Preschools aren’t as expensive as people make it out to be. There are several that are part of the school district and cost less than private ones do.

    • Jenna says:

      Not true. I taught kindergarten and I found that kids whose parents really worked with them at home and allowed them all sorts of opportunities to learn and grow did just as fine, and often better, than kids who had done preschool. That is why preschool should be an option for those who are unable to do this with their kids because they work so much (like single moms, those in poverty), but for an average SAHM who spends so much time daily with her kids, she could provide everything they need to prepare them well enough for school without paying for preschool.

  17. Julie says:

    I am an elementary school teacher. My daughter is 4 years old and just started preschool this year. She also missed the August 31st deadline so she will be one of the oldest in her class. I have taught her all of her letters and sounds etc. and my accountant husband focuses on numbers and math. She is well on her way. She is also very social. However, she is going to preschool to realize that the world does not revolve around her. She needs to see the structure in a classroom setting and know that there are others who know more or less and how to approach learning in a non competitive setting. There is a lot of pressure in kindergarten and elementary schools these days. (Common Core) She will already have an advantage on what is expected of her and will be able to focus on becoming the best student she can be.

  18. Ashley says:

    Being a kindergarten teacher myself, I think it is crucial that every child should attend preschool if it is an option! My staff and I have had this conversation numerous times about not just being on track academically but also socially and ready to adapt to a structured environment. We see many children come into our school with no preschool and they already start out nahins because kindergarten has gotten so hard! They are expected to write multiple sentences on topic by the end of the year, and add and subtract to 10. It’s a lot for a kindergartener to comprehend! Without the building blocks they can obtain in preschool and the social interactions with their peers on an educational level, it is a very difficult world for a 5 year old to enter into. I respect keeping your child out of preschool if you are truly working with them, but would encourage sending them to at least a summed pre-k program before they start school:-)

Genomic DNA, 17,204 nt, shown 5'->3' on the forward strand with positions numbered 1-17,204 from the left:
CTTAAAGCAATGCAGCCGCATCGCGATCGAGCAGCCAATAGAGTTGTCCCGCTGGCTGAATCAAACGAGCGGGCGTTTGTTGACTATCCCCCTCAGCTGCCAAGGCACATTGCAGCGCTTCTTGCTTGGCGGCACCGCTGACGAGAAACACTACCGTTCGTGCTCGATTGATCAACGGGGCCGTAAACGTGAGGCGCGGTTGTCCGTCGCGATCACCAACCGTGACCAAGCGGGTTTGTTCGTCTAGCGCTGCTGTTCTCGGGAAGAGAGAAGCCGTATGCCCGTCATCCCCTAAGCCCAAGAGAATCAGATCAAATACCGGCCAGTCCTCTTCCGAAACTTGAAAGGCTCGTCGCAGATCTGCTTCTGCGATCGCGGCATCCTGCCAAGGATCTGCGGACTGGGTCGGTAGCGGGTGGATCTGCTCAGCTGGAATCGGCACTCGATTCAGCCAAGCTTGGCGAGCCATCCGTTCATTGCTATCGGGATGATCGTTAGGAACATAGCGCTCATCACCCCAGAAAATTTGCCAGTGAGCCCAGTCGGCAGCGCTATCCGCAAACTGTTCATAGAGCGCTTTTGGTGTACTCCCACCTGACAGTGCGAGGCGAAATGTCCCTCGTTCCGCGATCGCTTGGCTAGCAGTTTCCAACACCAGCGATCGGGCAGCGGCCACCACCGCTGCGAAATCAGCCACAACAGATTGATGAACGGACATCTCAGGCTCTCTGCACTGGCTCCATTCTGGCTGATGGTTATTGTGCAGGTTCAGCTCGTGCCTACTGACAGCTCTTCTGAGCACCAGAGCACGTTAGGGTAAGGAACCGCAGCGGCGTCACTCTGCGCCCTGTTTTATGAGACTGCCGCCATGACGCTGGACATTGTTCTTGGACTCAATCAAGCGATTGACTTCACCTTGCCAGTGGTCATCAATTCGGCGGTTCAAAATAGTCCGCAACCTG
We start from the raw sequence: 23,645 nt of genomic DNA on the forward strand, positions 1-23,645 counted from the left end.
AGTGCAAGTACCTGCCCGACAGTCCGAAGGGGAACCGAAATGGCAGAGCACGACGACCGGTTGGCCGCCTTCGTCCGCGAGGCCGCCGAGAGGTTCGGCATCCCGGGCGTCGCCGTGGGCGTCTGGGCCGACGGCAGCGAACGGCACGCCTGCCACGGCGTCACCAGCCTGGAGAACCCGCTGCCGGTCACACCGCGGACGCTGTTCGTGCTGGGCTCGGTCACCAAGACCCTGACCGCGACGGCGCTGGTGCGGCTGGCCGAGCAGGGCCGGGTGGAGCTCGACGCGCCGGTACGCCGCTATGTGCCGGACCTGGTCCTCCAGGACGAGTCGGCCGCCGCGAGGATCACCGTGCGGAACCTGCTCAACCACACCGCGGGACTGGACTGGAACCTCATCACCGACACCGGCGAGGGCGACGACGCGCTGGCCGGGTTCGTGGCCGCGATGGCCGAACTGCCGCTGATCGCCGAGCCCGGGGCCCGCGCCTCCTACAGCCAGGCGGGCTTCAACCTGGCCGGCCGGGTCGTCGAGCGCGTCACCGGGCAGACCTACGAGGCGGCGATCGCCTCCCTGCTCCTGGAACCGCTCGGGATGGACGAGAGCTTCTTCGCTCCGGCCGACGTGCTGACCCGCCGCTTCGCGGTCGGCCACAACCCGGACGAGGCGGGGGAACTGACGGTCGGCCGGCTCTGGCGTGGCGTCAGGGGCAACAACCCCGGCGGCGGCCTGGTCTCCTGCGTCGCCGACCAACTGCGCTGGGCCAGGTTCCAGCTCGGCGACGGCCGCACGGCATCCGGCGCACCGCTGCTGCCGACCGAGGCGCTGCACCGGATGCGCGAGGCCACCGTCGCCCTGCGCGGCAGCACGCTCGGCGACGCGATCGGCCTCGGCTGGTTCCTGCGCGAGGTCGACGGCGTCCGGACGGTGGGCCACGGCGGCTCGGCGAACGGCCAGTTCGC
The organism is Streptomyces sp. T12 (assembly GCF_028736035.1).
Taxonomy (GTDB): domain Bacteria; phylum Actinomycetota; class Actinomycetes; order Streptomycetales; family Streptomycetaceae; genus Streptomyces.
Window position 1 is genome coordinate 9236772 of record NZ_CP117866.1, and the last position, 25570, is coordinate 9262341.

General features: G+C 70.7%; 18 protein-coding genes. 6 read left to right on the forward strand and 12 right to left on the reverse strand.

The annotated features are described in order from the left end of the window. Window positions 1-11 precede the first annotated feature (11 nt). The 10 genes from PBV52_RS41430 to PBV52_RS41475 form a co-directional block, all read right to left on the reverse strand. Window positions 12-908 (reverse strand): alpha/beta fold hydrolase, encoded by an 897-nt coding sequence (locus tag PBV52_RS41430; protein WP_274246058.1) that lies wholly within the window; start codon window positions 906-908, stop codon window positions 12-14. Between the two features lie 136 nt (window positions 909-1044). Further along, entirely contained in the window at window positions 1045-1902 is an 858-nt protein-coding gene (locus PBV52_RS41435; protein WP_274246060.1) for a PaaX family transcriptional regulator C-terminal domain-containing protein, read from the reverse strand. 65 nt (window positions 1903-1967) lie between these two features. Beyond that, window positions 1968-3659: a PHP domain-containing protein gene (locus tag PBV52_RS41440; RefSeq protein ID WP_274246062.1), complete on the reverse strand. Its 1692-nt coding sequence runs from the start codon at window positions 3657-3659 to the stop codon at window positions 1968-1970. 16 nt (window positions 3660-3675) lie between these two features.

• AngelA says:

      If this is truly important, how come we do not have free preschool. The only free preschool program are for kids with special needs and low income in my area, and I do not qualify for either.

    • Austin says:

      I feel like this is the more important issue. I didn’t even have to read complete sentences when I was in half day kindergarten in the 80s. A five year old shouldn’t be doing homework for 30 minutes a night. I’m willing to pay for a private school that lets kids be kids.

      • Jennifer says:

        I agree with Austin. I think the issue is we are pushing kids to learn sooner and sooner and not give them a chance to play and just be kids. I was in all day kindergarten in the late 80s and was not required to write in full sentences. It seems like nowadays, what we used to learn in kindergarten is being taught in preschool and what we used to learn in first and second grades is being taught in kindergarten.

        • alex says:

          My 6 year old is learning at a 3rd grade level, where my 7 year old is learning at a 2nd grade level. Both had a year of PreK. If I was to shove them in a public school, my 6 year old would be far ahead of the kids in his class, where my 7 year old would be “just making it”. In my case, I’d rather homeschool and allow them to grow at their own rate, rather than labeling one “smart” and the other “average”.

  19. mjosephson91 says:

    I definitely agree with you. I don’t think we will be sending my daughter to preschool either. She’s currently 5.5 months. I’m a SAHM (with a background teaching in preschools), so there’s really no need for it. Not to mention how expensive it is.